On September 22, 2020, the federal Department of Labor (DOL) released a Notice of Proposed Rulemaking (NPRM) regarding rules for employers to follow when classifying a worker as an independent contractor or an employee under the Fair Labor Standards Act (FLSA).
This analysis is especially important to employers as the gig economy grows throughout the United States and companies such as Uber, Lyft, and DoorDash rely heavily on gig workers. The NPRM can be interpreted as a loosening of the standards, so that employers will more easily be able to classify workers as independent contractors once the rule is finalized.
Independent Contract vs. Employee
Whether a worker is an employee, or an independent contractor, is critical when it comes to important issues such as pension eligibility, workers’ compensation coverage, wage and hour law, and many other matters. Employers do not pay employment taxes for independent contractors and do not withhold federal, state, and local taxes from payments made to independent contractors.
Also, independent contractors are not included in an employer’s benefits programs, and they are not eligible for unemployment insurance benefits. Independent contractors are exempt from wage and hour and employment discrimination laws. Employers are not required to pay minimum wage and overtime to independent contractors.
Employers frequently retain the services of independent contractors to assist them during peak business periods, to work on special assignments, and to perform services that are not part of the employer’s regular business. An independent contractor is a worker who individually contracts with an employer to provide specialized or requested services on a project or as-needed basis.
The important distinction, from the point of view of an employer, is that an independent contractor is an individual who is performing services for the employer but who is not an employee. Problems can arise, however, when individuals who are truly employees are treated by employers as independent contractors.
The DOL’s proposed rule establishes an “economic reality” test to analyze whether a given worker should be classified as an independent contractor or an employee. The DOL states, “The test considers whether a worker is in business for themselves (independent contractor) or is economically dependent on a putative employer for work (employee).”
The proposed rule provides an analysis of the two main factors that would be used in determining a worker’s classification. The first factor would be “the nature and degree of the worker’s control over the work.” The second factor would be “the worker’s opportunity for profit or loss based on initiative and/or investment.”
In addition to the two main factors listed above, the DOL also outlines three more factors to guide employers in their classification process: “the amount of skill required for the work; the degree of permanence of the working relationship between the worker and the potential employer; and whether the work is part of an integrated unit of production….”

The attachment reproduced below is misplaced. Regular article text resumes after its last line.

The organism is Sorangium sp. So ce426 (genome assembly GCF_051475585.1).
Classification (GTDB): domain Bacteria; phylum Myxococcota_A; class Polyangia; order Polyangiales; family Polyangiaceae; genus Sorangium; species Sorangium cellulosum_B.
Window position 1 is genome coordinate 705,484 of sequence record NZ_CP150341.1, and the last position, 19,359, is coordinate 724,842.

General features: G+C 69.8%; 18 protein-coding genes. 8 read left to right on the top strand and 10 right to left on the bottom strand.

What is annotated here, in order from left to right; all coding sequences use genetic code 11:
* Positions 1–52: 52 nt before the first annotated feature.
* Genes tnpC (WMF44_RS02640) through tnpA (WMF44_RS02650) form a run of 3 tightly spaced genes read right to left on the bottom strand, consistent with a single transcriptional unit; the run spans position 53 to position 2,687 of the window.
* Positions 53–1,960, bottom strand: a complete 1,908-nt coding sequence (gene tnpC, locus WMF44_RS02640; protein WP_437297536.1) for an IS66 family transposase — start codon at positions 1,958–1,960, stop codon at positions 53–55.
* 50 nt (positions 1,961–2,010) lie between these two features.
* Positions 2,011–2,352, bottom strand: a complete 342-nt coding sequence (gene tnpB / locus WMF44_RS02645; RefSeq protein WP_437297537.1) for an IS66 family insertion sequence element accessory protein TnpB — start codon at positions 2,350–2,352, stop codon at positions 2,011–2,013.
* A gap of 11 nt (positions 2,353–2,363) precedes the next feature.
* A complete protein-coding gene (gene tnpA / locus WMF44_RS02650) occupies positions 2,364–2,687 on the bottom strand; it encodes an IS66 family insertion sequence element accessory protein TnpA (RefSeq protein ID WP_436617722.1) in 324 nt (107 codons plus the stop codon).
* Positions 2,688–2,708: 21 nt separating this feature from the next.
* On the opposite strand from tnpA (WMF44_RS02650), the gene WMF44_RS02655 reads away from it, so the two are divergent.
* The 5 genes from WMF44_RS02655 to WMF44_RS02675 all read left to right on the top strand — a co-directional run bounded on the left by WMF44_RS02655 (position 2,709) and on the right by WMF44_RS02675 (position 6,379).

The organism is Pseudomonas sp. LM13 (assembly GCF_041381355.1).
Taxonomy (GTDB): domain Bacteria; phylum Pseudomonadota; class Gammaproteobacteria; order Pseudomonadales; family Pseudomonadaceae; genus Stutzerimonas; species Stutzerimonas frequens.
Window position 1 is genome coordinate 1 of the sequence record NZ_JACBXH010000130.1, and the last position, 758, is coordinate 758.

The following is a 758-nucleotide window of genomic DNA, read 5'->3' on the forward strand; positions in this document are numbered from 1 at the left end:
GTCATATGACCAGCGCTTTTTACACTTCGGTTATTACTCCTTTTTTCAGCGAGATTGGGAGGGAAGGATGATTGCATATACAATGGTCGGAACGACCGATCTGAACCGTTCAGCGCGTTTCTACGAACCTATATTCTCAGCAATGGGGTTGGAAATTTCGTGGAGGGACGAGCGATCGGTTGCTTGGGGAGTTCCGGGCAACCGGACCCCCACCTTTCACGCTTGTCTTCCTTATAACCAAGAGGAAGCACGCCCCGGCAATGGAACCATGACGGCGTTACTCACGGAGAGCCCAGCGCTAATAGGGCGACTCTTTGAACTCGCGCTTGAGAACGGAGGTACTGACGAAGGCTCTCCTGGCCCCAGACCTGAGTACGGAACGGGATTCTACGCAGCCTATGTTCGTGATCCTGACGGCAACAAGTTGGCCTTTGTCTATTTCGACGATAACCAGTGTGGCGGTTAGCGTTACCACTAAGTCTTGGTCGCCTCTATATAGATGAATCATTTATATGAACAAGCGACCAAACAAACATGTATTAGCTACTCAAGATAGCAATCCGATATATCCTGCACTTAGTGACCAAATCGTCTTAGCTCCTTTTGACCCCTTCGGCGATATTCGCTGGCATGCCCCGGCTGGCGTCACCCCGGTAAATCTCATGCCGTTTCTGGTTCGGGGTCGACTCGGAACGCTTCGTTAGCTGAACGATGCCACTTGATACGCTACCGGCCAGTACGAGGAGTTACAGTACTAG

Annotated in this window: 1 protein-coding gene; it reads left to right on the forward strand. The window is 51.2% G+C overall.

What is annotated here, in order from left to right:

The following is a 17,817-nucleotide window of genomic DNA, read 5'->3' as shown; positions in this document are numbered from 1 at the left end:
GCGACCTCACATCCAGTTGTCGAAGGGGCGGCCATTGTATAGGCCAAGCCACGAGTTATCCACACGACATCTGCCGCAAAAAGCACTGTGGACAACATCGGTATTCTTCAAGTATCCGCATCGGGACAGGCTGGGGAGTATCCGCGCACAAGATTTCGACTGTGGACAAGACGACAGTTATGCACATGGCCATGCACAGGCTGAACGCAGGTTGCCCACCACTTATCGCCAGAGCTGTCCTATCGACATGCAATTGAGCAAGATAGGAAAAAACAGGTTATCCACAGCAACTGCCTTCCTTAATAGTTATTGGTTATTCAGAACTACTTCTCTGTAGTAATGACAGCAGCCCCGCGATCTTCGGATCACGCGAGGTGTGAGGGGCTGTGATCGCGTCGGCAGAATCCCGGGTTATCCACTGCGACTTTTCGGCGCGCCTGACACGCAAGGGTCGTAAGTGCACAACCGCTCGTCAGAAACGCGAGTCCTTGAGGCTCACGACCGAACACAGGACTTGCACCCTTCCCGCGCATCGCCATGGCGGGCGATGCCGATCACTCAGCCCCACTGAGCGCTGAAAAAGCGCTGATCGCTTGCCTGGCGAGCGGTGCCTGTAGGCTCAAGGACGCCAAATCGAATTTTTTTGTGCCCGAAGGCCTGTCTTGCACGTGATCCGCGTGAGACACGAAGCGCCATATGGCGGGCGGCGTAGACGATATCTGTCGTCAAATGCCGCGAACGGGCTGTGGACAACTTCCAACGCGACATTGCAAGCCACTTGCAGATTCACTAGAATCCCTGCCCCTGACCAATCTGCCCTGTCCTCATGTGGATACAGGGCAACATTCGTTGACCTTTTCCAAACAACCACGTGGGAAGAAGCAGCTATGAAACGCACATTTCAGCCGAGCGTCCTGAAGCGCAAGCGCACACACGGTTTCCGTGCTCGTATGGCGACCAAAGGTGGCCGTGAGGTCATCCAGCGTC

Lastly, the DOL announced that the proposed rule makes it clear that employers should focus on “actual practice” rather than “what may be contractually or theoretically possible” when conducting a classification analysis on a worker. “Actual practice” should be given more weight in the evaluation.
Based on the guidelines outlined in the proposed rule, the new rule would make it easier for employers to classify workers as independent contractors when compared with the prior Obama era rule.
DOL Seeks Comments on Rule
The proposed rule was published in the Federal Register on September 25, 2020, and the public will have 30 days to submit comments on the proposed rule. The comment period will end on October 26, 2020. The DOL may revise the proposed rule after reviewing comments before releasing a final version.
The economic and tax advantages associated with the independent contractor relationship are significant. Therefore, the temptation to pursue and establish such agreements instead of permanent employment arrangements is a practical reality. In order to minimize intentional or inadvertent abuse that can result in substantial penalties, employers should follow developed guidelines to assist the employer in correctly identifying and classifying employment relationships.
Susan Prince, JD, MSL, is a Senior Legal Content Specialist for BLR’s human resources and employment law publications. Ms. Prince has 15 years of experience as an attorney and writer in the field of human resources and has published numerous articles on a variety of human resources and employment topics, including compensation, benefits, workers’ compensation, discrimination, work/life issues, termination, and military leave. Ms. Prince has also served as an expert on numerous webinars regarding wage and hour issues under the Fair Labor Standards Act. Before starting her career in publishing, Ms. Prince practiced law for several years in the insurance industry and served as president of a retail sales business. Ms. Prince received her law degree and master’s degree from Vermont Law School.